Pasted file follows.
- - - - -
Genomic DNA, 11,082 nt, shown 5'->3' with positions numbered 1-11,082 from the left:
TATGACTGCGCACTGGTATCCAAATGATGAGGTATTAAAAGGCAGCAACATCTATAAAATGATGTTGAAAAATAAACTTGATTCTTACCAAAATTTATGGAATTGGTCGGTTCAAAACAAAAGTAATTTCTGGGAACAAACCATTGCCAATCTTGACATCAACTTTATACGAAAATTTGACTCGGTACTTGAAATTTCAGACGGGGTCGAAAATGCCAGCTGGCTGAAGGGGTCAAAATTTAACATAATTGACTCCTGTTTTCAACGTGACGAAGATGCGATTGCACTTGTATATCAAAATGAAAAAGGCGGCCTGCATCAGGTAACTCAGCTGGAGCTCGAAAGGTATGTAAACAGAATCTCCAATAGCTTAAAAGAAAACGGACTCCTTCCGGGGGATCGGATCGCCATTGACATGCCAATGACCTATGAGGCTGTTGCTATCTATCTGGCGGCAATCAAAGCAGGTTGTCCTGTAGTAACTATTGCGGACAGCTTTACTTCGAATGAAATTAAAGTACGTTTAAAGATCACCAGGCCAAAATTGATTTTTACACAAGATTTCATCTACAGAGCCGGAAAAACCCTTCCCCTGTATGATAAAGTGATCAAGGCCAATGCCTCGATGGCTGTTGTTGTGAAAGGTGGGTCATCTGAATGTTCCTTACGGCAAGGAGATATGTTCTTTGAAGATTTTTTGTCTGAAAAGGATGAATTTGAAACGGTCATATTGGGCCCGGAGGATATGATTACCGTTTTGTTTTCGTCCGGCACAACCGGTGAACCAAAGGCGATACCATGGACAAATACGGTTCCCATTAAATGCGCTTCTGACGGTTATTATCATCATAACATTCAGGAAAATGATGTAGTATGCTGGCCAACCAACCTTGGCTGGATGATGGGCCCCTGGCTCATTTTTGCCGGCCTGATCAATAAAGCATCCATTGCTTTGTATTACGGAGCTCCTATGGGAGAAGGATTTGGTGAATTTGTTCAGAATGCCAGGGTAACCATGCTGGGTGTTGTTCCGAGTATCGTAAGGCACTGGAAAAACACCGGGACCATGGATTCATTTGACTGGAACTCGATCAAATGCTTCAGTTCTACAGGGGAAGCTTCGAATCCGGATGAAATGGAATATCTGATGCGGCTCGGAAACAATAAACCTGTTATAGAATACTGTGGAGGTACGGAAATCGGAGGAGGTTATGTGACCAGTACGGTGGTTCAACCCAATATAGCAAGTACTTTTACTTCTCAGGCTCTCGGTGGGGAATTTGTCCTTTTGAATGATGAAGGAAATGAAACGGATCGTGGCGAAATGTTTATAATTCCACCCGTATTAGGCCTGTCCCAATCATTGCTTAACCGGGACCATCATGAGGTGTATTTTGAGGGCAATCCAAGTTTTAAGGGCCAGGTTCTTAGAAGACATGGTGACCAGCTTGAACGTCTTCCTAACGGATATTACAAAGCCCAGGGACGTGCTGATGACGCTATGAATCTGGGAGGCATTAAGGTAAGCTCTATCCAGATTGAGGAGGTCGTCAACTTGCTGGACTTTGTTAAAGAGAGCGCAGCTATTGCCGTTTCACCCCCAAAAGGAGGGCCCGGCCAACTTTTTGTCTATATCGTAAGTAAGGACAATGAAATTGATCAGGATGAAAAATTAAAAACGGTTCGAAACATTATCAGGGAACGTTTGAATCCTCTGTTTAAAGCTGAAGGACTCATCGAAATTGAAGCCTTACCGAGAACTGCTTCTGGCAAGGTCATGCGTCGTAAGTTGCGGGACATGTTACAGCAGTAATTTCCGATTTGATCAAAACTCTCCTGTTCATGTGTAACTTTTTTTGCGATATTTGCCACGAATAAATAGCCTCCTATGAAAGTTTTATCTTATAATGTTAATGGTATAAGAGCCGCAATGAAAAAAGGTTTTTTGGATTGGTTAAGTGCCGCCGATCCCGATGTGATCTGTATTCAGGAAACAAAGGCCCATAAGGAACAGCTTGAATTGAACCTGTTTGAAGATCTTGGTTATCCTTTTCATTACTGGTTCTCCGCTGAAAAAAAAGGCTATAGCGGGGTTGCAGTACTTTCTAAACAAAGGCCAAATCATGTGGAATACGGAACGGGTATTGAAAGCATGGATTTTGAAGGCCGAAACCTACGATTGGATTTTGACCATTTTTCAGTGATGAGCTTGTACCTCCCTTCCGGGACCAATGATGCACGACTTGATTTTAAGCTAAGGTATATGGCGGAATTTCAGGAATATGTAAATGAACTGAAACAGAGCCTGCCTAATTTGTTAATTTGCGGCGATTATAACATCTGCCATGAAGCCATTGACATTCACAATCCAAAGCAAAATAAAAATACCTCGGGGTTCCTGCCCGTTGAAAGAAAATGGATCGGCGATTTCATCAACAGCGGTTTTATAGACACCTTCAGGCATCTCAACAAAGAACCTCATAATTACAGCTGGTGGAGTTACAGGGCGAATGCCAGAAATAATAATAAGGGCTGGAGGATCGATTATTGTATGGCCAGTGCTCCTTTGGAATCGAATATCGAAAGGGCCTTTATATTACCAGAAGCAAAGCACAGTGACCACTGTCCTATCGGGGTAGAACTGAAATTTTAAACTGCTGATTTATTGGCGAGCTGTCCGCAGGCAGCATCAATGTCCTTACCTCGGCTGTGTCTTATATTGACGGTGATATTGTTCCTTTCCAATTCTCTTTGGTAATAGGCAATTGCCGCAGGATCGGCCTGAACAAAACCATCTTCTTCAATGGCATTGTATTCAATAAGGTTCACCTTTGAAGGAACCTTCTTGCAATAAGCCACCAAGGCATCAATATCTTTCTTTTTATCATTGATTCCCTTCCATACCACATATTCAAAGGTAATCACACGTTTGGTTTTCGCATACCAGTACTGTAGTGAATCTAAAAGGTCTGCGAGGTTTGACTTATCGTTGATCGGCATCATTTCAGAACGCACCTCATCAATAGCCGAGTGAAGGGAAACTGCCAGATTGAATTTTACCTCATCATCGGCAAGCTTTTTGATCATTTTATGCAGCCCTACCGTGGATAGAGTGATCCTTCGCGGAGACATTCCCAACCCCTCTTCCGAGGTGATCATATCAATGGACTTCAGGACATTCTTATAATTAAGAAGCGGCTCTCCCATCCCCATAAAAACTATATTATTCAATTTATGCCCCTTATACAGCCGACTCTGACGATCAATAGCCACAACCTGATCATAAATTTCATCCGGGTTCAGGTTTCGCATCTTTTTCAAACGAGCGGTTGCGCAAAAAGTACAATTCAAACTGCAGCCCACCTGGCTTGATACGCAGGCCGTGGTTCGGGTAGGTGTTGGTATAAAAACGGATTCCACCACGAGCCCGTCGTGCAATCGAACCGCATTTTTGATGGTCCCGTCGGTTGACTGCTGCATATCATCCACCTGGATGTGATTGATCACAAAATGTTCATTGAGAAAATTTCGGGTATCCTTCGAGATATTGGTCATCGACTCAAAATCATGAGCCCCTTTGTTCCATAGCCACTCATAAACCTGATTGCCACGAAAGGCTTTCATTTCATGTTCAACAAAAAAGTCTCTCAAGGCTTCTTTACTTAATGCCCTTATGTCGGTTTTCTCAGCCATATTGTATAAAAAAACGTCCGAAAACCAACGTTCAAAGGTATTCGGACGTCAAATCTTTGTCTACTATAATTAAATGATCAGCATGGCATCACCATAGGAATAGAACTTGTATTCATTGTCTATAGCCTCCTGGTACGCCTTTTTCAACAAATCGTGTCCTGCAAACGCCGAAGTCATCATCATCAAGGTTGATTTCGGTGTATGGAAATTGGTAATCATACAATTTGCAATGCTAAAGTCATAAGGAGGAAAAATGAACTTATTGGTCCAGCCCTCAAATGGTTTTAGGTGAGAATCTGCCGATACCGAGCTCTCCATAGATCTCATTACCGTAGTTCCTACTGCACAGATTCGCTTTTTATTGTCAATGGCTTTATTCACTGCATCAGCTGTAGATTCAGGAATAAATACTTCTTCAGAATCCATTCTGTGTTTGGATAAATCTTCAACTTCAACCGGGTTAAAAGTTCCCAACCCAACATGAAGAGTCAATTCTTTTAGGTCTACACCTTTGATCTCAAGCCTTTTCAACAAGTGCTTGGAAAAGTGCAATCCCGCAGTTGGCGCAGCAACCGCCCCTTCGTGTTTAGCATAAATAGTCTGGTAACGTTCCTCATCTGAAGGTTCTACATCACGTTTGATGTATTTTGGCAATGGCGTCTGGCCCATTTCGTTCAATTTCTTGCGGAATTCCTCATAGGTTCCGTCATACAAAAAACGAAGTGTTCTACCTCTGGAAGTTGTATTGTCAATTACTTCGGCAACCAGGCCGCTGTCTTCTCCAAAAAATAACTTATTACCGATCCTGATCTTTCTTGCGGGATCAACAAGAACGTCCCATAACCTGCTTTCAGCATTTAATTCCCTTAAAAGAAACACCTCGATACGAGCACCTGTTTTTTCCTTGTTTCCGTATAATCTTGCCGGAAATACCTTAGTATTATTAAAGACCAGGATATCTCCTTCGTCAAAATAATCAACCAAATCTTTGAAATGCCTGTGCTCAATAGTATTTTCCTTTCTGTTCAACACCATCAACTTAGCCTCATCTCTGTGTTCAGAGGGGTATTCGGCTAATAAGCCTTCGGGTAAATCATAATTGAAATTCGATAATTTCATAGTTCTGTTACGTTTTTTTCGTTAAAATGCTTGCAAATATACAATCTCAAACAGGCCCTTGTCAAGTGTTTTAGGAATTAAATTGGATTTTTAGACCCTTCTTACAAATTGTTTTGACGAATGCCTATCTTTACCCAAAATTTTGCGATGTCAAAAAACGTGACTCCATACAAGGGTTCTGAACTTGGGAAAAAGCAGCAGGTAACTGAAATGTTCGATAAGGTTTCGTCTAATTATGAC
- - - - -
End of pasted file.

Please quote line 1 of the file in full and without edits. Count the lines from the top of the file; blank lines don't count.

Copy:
Genomic DNA, 11,082 nt, shown 5'->3' with positions numbered 1-11,082 from the left: